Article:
BENGALURU: Great things come in tiny packages they say, and this couldn’t be truer in the case of microgreens. Microgreens are tiny versions of various edible greens and vegetables that pack a punch. They are not just as full of vitamins and minerals as the fully-grown plants but in many cases exceed them in nutritional content. Microgreens are very rich in antioxidants and are packed with nutrients like potassium, zinc, iron, copper and magnesium. They also contain a variety of vitamins and polyphenols.
Quite often, they are confused with sprouts. Sprouts are seeds germinated by soaking them in water first, drained and kept in the dark loosely covered with a damp cloth with no soil. Once the seed germinates, the root, seeds and shoots are consumed. On the other hand, microgreens are seeds sown densely in a tray with soil, the plants are left to grow until the first two true leaves appear and then only the stem and shoot are harvested and eaten. They are usually just a few inches long depending on the type of the plant.
Some of the common microgreens that are grown are radish, mustard, sunflower, alfa alfa, basil, arugula, carrot, celery, coriander, kale, fenugreek, beet, dill, cabbage, pea, wheatgrass, etc. Not all plants can be consumed as microgreens – plants such as tomato, capsicum, chilly, brinjal, gourds etc should not be eaten as microgreens. Their leaves are not edible and eating these can make you sick.
The best part about microgreens is that they are fairly easy to grow, seed-to-harvest duration is within 15-25 days and you don’t need a backyard or a garden to grow these. Even a balcony or a windowsill can be a great place to grow microgreens and all you need is a tray or any shallow container to put the soil media and seeds in.
Growing microgreens would definitely figure in the top 10 list of projects that are easy and extremely satisfying. It could also be a very great way to teach germination in plants to children. The first step of growing these is to select what plants you want to grow. Always remember to buy only heirloom open pollinated seeds for growing microgreens because they give the best results.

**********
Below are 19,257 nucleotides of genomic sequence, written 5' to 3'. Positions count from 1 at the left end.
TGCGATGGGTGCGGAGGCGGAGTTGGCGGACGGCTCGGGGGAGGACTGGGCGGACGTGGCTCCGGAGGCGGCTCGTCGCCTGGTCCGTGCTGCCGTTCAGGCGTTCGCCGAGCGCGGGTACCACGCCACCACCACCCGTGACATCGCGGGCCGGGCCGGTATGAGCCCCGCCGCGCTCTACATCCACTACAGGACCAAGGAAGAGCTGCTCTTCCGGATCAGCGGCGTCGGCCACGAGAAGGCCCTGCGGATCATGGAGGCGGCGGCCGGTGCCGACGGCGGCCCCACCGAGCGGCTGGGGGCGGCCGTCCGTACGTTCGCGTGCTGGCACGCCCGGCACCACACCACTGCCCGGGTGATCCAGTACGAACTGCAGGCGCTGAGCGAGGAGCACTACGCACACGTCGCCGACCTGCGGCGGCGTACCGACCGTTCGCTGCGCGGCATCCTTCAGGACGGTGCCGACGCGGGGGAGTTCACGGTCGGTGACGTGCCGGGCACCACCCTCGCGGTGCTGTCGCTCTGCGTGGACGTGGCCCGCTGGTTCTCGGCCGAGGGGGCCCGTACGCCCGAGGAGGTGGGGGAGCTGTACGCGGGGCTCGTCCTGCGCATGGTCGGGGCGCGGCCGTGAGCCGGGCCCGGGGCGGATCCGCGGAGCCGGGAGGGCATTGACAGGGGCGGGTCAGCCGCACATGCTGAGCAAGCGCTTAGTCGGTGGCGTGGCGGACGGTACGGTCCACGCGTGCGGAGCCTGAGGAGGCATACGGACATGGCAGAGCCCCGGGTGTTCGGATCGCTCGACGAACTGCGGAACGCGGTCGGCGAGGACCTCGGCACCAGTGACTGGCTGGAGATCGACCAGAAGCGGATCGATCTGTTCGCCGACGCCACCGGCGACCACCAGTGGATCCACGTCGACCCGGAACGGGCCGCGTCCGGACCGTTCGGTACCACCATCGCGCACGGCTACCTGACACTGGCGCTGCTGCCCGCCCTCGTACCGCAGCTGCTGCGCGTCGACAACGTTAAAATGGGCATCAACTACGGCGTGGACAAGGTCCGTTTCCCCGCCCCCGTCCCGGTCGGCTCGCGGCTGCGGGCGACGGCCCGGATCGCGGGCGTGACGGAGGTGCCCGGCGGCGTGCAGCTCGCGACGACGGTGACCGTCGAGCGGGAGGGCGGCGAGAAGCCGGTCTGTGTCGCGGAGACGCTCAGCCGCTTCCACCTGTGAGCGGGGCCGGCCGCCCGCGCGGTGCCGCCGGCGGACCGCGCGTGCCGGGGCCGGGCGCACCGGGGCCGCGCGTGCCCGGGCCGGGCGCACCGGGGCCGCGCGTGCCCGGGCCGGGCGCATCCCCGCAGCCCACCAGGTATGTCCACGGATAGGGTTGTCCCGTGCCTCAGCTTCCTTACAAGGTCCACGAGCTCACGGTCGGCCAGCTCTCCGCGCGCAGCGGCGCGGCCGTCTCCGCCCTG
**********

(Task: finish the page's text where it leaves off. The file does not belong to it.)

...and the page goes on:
Avoid hybrids because commercial hybrid seeds are often coated with a mild poison to protect it from getting eaten by bugs in the soil. There are no special seeds called microgreen seeds. Any seeds of regular varieties of greens, legumes and certain root vegetables can be grown as microgreens. However, some varieties of seeds are better than the others because of the colour, flavour etc. For example, red cabbage microgreens are preferred to regular cabbage microgreens due to the colour. You could start off with easier varieties such as mustard or fenugreek that are readily available in our kitchens.
The second step is to find a shallow pot or any container and poke enough drainage holes at the bottom. Fill the container with 1 inch of soil mix. The soil should be a mix of 2 parts of coco peat, 1 part of mud and 1 part of compost. It should be a light fluffy mix and must drain well. Sprinkle water lightly and check for drainage. Then sprinkle the seeds densely over the surface and cover the seeds with a very thin layer of soil. Use a sprayer or a mister to spray water on the seeds regularly everyday so that the soil is moist. Keep the tray in a semi shade area and not under direct sunlight. In a few days the seeds will germinate and the cotyledons will come out. After a few more days, the first true leaves of the plant will appear.
Once the true leaves appear, take a sharp scissor and snip just the leaves and the stem of the plants. Always start your new batch of microgreens with fresh soil and seeds and avoid reusing the soil as it would be full of roots from the previous batch. Wash the microgreens thoroughly to get rid of the soil before you use them.
Incorporating microgreens in your diet is quite easy and can be done in a variety of ways – in salads, and as a dressing on chutneys, curries and rice dishes. Take care to never cook your microgreens – the point is to eat it raw and at its crunchiest best. Use it as a dressing for a ready dish – the tangy flavours and the colours of your microgreens will brighten up and elevate almost any dish to the next level.The author is CEO, Farmizen, a platform connecting organic and natural farmers to urban consumers with same-day farm-to-fork delivery.